Our guides have climbed here for years and they know every crag like the back of their hand. They can accompany you to the right crag that suits you at the right moment. A piece of world climbing history was written here! The limestone rock is beautiful and particular, drop formations, holes, tufas, always very technical.
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On our final day in Siurana last spring , we met some Italians at the crag and ended up climbing next to them until the sun dipped behind the Spanish foothills.
As we were walking out together, I started asking them about places to climb in Italy, as I assumed there were epic crags there but the only thing I really knew about were the Dolomites. The photos looked rad and some further research showed the area to be stacked with climbing. One option was to connect in Milan to Kalymnos, but that was a little out of our price range, and it quickly became apparent that Finale was an easy 2 hour drive south of Milan.
After checking out a couple videos and blog posts, we settled on climbing on the Italian Riviera, and started prepping for the trip. With over routes, it was a little overwhelming for a two week trip, and I wanted to make sure we knew what the best sectors would be for us so we could hit the ground running.
One thing that immediately became apparent from watching videos and looking at pictures of the climbing was that the bolts appeared to be much closer together than they had been in Siurana. I knew Finale was an older area, but it looked like when rebolting work was done, things had been made more friendly. This did in fact turn out to be the case, and was certainly appreciated, as flying across an ocean for a two week trip, we were looking to keep the fun factor high.
There are two airports for Milan, we flew into Linate, which is in the city, small and easy to navigate. After grabbing some coffee and food in the heart of the old town, we hit the road south for Finale through pouring rain as night descended.
It had been a cold and wet winter and spring in Europe, and it seemed to welcome us in similar fashion. As we got closer to the coast, the landscape become more mountainous, with the highway passing through numerous tunnels.
Getting off the interstate, we found ourselves on a quiet and windy road heading down through a sleepy valley. Soon, an illuminated castle appeared on a ridge to our right, shortly followed by another one further down the valley, he town coming into view shortly after. It felt like a magical welcome to this hidden valley filled with climbing and castles. We met up with our Airbnb host and got settled in for what turned out to be an incredible two weeks in Italy. The people.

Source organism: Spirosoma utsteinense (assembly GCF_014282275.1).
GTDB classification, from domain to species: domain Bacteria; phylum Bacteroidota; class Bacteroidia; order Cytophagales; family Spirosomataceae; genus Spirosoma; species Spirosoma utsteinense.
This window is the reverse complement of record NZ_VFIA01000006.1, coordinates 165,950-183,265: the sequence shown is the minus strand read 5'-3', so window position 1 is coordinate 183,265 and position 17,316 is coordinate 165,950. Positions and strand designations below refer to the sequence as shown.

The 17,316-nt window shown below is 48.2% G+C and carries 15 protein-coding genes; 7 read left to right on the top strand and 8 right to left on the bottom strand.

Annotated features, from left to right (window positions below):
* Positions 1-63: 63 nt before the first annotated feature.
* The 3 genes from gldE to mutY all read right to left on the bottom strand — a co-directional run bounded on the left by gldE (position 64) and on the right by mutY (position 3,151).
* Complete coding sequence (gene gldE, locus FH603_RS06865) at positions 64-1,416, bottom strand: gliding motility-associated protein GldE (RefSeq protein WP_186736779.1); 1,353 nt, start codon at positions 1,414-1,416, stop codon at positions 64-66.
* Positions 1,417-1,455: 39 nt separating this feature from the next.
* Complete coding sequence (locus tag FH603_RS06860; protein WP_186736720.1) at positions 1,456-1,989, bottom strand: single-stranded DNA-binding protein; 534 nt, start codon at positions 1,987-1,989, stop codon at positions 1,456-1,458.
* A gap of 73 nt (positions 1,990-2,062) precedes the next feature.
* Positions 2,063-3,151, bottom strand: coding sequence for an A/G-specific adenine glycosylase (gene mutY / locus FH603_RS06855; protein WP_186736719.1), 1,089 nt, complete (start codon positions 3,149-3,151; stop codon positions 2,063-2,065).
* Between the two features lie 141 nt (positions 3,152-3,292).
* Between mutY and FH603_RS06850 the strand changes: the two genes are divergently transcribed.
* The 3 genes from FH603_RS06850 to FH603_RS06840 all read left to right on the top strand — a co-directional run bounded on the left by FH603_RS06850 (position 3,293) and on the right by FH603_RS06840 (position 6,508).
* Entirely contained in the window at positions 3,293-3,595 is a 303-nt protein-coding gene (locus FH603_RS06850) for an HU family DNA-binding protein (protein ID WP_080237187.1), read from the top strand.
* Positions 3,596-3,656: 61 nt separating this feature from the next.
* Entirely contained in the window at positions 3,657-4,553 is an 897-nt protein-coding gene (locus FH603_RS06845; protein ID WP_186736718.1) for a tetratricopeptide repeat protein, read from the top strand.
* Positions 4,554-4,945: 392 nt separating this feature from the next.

Finalborgo was a magical little town, and the folks we encountered were friendly, warm and welcoming, and we immediately felt a connection to the place. Our apartment was a two minute walk away from the 11th century walled town where you could get coffee in the morning, pick up some pizza and focaccia for lunch, or grab some last minute gear at one of the seven climbing shops.
Then there was the sweet couple that runs Sbuccia , where we grabbed coffee most mornings, and the always gregarious owner of Burgum Finarii, a great spot for a casual meal, or more coffee! Plus, there were no other Americans around, which was really nice from a cultural standpoint. The town. Being right outside the old town was great, and made more sense than being down on the ocean plus it was only a 15 minute walk from our apartment.
Parking was easy, and the crags were only a minute drive. Finale is a popular mountain biking destination and we were surrounded by mountain athletes. School groups were common during the week, visiting the archaeology museum and taking in the sites. It all felt super safe and made the vacation aspect very simple. On rest days we rarely felt the need to venture beyond Finale, as there was so much to explore right out our front door.
Narrow streets, old, tall buildings, polished cobbles, castles on every hillside, old terraces with olive trees, ancient Roman roads. History was everywhere, and you could start walking in any direction and find yourself at an old castle or church or other significant site. The food. No surprises here, but wow! I tried to only sample local fare, and it was all incredible.
Lasagna with potatoes and pesto, swordfish carpaccio, raviolis with artichoke, more swordfish, the best pizza ever, with gorgonzola! Food is such an important part of Italian culture and it was a treat to be able to fully enjoy our meals. We cooked at our apartment a couple nights, but it seemed like it was worth the extra cost to sample as much of the local eateries as we could.